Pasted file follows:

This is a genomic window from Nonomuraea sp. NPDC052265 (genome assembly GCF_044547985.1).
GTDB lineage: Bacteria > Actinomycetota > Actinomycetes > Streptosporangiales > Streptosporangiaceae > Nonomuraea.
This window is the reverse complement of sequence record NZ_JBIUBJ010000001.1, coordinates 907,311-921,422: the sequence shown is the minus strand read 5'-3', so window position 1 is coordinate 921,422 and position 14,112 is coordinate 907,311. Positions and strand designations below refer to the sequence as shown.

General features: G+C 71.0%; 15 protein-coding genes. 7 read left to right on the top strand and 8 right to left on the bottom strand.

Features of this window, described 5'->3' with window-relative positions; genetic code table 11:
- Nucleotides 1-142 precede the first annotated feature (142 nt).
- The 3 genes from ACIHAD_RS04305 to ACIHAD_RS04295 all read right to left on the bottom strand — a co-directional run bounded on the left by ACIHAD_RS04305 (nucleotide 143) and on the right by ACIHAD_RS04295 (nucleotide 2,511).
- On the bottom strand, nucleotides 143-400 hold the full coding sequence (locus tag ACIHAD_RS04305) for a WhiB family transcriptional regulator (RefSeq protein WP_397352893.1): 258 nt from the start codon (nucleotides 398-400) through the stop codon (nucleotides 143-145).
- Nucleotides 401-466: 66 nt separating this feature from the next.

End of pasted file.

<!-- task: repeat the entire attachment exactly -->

This is a genomic window from Nonomuraea sp. NPDC052265 (genome assembly GCF_044547985.1).
GTDB lineage: Bacteria > Actinomycetota > Actinomycetes > Streptosporangiales > Streptosporangiaceae > Nonomuraea.
This window is the reverse complement of sequence record NZ_JBIUBJ010000001.1, coordinates 907,311-921,422: the sequence shown is the minus strand read 5'-3', so window position 1 is coordinate 921,422 and position 14,112 is coordinate 907,311. Positions and strand designations below refer to the sequence as shown.

General features: G+C 71.0%; 15 protein-coding genes. 7 read left to right on the top strand and 8 right to left on the bottom strand.

Features of this window, described 5'->3' with window-relative positions; genetic code table 11:
- Nucleotides 1-142 precede the first annotated feature (142 nt).
- The 3 genes from ACIHAD_RS04305 to ACIHAD_RS04295 all read right to left on the bottom strand — a co-directional run bounded on the left by ACIHAD_RS04305 (nucleotide 143) and on the right by ACIHAD_RS04295 (nucleotide 2,511).
- On the bottom strand, nucleotides 143-400 hold the full coding sequence (locus tag ACIHAD_RS04305) for a WhiB family transcriptional regulator (RefSeq protein WP_397352893.1): 258 nt from the start codon (nucleotides 398-400) through the stop codon (nucleotides 143-145).
- Nucleotides 401-466: 66 nt separating this feature from the next.